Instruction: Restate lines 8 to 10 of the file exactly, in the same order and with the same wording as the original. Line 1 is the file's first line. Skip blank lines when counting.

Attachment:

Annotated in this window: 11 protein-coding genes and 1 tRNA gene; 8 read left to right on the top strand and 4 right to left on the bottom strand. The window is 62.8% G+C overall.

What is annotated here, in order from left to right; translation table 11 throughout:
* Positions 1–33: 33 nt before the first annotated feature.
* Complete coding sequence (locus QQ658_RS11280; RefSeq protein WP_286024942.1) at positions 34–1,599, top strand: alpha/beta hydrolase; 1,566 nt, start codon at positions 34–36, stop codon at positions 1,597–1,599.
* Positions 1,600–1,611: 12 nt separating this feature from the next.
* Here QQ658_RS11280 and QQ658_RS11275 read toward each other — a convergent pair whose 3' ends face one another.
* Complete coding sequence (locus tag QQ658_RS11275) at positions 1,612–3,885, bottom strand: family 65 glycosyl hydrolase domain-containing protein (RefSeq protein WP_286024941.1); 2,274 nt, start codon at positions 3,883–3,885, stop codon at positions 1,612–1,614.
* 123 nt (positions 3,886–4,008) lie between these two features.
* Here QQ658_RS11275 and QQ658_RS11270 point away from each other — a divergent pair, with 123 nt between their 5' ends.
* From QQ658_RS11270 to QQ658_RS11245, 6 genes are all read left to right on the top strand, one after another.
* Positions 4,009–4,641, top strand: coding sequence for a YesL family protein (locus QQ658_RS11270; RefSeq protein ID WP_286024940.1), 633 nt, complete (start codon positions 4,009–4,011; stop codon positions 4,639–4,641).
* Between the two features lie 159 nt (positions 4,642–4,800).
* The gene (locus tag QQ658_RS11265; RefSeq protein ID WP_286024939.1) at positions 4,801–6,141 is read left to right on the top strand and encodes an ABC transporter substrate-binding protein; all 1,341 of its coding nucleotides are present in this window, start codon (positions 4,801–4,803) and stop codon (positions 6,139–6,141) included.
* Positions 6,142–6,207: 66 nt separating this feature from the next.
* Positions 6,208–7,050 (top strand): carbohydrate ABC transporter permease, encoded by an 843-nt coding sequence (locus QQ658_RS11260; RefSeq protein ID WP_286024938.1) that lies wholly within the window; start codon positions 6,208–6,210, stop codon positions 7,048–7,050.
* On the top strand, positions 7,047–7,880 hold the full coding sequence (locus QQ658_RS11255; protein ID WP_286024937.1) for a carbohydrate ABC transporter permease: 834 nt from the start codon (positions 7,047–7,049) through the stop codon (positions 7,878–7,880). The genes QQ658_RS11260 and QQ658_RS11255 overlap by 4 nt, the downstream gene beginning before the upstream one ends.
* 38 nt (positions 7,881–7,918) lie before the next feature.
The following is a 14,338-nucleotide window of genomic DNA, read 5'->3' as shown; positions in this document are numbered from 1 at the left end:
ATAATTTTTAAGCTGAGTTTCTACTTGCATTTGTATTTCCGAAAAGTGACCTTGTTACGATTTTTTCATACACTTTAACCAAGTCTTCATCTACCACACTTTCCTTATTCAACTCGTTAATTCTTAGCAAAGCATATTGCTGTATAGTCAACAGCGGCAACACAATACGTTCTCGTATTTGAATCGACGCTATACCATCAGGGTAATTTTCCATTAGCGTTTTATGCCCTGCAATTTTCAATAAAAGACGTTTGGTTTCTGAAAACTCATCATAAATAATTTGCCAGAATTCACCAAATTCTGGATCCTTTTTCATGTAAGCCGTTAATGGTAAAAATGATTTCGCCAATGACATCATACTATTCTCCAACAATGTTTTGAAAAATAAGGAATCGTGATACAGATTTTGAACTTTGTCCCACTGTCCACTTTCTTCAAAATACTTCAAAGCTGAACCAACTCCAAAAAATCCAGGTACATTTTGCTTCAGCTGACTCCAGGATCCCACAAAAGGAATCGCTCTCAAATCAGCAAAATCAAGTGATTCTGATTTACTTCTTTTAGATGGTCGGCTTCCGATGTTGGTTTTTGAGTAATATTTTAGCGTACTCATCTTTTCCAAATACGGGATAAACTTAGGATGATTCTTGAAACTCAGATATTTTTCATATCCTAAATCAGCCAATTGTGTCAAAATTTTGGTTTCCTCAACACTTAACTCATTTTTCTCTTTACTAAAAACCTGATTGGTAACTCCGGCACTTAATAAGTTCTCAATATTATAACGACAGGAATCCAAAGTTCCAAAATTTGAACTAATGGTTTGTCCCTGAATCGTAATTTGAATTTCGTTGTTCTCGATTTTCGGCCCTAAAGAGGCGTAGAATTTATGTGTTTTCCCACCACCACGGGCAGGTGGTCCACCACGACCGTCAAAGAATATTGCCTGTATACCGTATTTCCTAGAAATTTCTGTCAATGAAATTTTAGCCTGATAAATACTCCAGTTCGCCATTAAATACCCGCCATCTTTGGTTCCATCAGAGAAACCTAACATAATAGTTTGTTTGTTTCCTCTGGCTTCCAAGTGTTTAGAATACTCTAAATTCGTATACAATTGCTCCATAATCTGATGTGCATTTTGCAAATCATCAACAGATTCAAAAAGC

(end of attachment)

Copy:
* 123 nt (positions 3,886–4,008) lie between these two features.
* Here QQ658_RS11275 and QQ658_RS11270 point away from each other — a divergent pair, with 123 nt between their 5' ends.
* From QQ658_RS11270 to QQ658_RS11245, 6 genes are all read left to right on the top strand, one after another.